The ‘Jesus take the wheel’ meaning resonated with me personally during my husband’s knee replacement surgery and recovery.
When he retired ten years ago, we moved to a small mountain community sixty miles from shopping and the Veteran’s Hospital where he had his surgery. Several years ago, we bought the car of his dreams, our only functioning car. We went everywhere together with him as the designated driver. Occasionally, I would drive locally, but for the most part, he was at the wheel.
Everything changed after his knee surgery. I had to do all the driving in a car I wasn’t familiar with on curvy mountain two-lane roads and on streets in town I had never driven before. On one particular morning, I had to leave home at 6:00 A.M. to pick him up at the VA Hospital. I sat in the driver’s seat and literally prayed, “Jesus take the wheel. I’m depending on you to help me make this difficult journey.”
‘Jesus Take the Wheel’ Meaning
The ‘Jesus take the wheel,’ meaning originated with a song written by Brett James, Hillary Lindsey, and Gordie Sampson recorded by Carrie Underwood. The ballad tells of a mother deep in thought about her difficult year while driving too fast on a snowy Christmas Eve when the car spins out on black ice. Unable to control the car, she throws her hands in the air and cries out for Jesus to take the wheel and help her and her baby in the backseat. When the car finally rests on the side of the road, she ultimately realizes she needs to restore her faith and let Jesus take control of all her life.
What Does It Mean for Jesus to ‘Take the Wheel’?
The song Jesus Take the Wheel resonated with many people who have tried to live their life on their own terms, often with devastating results. Maybe they had never given their heart to Jesus, or at one time knew the comfort of surrendering to Jesus then snatched back control to navigate life themselves. Traveling through life on our own terms will always end in a crash either emotionally, physically, or mentally, but always spiritually.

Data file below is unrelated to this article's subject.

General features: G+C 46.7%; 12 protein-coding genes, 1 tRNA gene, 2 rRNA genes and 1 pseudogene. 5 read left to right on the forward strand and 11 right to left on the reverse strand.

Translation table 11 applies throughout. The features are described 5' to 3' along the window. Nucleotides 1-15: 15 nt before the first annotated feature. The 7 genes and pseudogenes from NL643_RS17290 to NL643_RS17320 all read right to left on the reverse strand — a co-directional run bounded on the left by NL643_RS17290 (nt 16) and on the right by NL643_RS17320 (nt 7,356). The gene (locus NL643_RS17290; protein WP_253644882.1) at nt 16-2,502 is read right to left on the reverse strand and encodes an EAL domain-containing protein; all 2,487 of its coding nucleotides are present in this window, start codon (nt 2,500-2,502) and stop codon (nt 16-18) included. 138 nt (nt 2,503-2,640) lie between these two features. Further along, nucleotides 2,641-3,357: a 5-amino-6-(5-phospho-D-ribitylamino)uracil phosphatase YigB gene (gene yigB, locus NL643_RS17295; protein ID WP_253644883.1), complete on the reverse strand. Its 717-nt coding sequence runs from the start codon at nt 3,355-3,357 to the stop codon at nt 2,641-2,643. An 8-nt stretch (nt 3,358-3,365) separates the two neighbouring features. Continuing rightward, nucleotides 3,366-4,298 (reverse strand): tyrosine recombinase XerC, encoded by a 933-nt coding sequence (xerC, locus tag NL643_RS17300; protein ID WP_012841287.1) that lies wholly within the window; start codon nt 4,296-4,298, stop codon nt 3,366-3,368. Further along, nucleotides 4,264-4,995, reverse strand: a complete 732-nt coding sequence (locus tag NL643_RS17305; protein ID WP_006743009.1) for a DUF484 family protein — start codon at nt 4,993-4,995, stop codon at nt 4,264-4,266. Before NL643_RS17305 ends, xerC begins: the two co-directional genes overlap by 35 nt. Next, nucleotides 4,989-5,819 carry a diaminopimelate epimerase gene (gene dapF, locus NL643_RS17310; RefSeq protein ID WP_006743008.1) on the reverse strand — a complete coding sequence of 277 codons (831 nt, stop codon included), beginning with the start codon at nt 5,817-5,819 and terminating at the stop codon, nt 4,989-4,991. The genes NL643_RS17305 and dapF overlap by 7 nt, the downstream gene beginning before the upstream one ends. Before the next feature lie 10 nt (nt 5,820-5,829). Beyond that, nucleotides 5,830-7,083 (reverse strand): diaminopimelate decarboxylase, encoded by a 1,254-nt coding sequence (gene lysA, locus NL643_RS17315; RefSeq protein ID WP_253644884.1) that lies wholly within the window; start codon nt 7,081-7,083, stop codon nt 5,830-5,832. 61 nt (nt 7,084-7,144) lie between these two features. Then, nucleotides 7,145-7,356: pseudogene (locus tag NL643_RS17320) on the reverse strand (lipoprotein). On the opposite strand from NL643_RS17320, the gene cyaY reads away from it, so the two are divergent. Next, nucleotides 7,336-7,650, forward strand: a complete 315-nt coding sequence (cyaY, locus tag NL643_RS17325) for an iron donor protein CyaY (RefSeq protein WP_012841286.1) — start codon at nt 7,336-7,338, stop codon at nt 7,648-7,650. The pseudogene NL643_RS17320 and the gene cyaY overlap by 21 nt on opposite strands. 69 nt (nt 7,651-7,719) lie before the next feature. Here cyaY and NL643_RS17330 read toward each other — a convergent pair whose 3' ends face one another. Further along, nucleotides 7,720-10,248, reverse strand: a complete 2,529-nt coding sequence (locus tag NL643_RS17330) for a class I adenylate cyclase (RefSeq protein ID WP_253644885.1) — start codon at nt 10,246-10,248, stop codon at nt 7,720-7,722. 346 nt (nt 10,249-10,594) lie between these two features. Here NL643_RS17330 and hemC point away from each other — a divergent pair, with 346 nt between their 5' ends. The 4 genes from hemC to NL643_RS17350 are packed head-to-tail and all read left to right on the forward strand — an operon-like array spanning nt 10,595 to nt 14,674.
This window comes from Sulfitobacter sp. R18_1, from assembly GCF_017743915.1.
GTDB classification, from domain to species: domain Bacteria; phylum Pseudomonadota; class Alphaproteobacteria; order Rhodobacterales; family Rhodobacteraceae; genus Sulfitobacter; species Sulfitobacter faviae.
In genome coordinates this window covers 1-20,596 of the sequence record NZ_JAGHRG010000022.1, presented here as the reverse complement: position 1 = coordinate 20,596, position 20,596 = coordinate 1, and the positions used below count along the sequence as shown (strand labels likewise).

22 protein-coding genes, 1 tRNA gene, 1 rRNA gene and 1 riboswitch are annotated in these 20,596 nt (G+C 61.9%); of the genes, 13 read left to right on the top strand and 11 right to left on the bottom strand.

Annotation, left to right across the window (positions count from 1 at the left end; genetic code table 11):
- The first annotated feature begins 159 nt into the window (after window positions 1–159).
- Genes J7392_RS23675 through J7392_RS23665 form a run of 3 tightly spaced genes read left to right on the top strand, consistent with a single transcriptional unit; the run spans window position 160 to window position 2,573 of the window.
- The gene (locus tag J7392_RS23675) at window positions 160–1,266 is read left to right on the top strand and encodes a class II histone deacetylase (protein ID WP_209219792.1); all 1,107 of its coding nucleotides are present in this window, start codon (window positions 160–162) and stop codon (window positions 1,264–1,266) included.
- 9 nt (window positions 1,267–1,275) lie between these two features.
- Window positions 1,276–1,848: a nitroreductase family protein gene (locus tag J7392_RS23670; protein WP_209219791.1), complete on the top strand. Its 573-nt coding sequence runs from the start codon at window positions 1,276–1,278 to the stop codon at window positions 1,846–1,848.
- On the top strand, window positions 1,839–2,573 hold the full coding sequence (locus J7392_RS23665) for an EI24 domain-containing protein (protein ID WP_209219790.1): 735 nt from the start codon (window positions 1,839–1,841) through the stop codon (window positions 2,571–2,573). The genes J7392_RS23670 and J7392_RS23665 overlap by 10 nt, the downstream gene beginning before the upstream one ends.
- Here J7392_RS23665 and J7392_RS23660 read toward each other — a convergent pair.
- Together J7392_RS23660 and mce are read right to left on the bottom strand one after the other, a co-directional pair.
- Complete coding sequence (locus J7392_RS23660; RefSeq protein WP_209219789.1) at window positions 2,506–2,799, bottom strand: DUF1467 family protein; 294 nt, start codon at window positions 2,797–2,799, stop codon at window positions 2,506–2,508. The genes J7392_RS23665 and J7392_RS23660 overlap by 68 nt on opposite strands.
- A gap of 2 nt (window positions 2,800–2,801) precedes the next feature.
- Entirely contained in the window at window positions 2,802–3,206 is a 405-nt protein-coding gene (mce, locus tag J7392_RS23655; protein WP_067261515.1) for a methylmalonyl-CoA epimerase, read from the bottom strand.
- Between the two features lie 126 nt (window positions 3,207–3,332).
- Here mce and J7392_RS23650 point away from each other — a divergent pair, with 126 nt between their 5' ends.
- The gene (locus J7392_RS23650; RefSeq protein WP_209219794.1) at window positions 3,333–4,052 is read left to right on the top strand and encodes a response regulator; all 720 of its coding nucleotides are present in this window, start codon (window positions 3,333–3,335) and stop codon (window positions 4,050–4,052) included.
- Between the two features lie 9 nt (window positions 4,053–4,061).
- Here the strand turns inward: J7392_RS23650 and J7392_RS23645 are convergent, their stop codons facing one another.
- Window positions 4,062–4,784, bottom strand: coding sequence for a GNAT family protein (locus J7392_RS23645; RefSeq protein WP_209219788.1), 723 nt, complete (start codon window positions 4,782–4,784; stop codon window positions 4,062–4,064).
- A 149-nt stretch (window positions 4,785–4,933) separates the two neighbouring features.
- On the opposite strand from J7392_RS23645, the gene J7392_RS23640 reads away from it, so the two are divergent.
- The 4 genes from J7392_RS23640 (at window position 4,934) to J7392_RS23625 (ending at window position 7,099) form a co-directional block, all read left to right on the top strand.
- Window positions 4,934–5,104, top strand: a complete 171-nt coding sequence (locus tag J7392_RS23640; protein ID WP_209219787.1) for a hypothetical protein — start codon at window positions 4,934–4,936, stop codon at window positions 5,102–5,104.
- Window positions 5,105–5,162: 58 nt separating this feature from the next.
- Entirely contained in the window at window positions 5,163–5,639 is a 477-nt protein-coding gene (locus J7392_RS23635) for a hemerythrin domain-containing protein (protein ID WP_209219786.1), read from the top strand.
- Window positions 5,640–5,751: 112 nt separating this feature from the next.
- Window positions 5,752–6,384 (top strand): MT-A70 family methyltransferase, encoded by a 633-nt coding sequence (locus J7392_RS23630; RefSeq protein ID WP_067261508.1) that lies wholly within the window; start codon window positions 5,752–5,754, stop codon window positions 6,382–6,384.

The Christian life is one of constant submission of our ways to the Lord’s ways. It’s often a tug-of-war between letting Jesus take the wheel in our life and wrestling it away from him thinking we know better than he does what’s best for us. We know there can only be one person in the driver’s seat, but we’re not always willing to let that person be Jesus. We’re often backseat drivers trying to argue with Jesus about how we should live or we push him completely out of our life and take over the wheel ourselves.
The hardest part for my husband during his knee surgery recovery was to let me drive without repeatedly giving me his opinion and directions from the passenger seat. We had many discussions that he had to relax and just let me drive because I was the only one at the time who could safely get us to our destination. I needed his confidence, encouragement, and prayers. He literally had to surrender the wheel and trust me.
It was hard for him to let me take control of the car and it’s just as hard for us to let Jesus safely get us to our destinations in life.
How Can We Let Jesus Take the Wheel in Our Own Lives?
Just like my husband continually struggled with giving up control to me every time we got in the car, giving up control of our life to Jesus is a lifetime daily struggle for all of us. It doesn’t come easy and it’s not instant the moment we become Christians. Being a Christian and living by biblical principles is a continuously evolving process as our faith matures and we learn to trust that God wants the best for us, even when we can’t visibly see or even sense it.
Jesus knew that our humanness would make it extremely difficult for us to turn our lives completely over to him when we couldn’t see him visibly, so he made sure we had ways to communicate with him in our Spirit.
Now faith is confidence in what we hope for and assurance about what we do not see. Heb. 11:1 NLT
Establishing a Daily Prayer Life
For I know the plans I have for you,” declares the Lord, “plans to prosper you and not to harm you, plans to give you hope and a future. Then you will call on me and come and pray to me, and I will listen to you. You will seek me and find me when you seek me with all your heart. Jer. 29:11-13 [emphasis added]
Jeremiah 29:11-13 outlines exactly how to know what God’s plans are for us so we can trust that he’s looking out for our best interests when he’s at the wheel. He says to “call on me,” “come and pray to me” then you will “find me.” But he also adds we must be sincerely searching for him with all our heart, not holding anything back.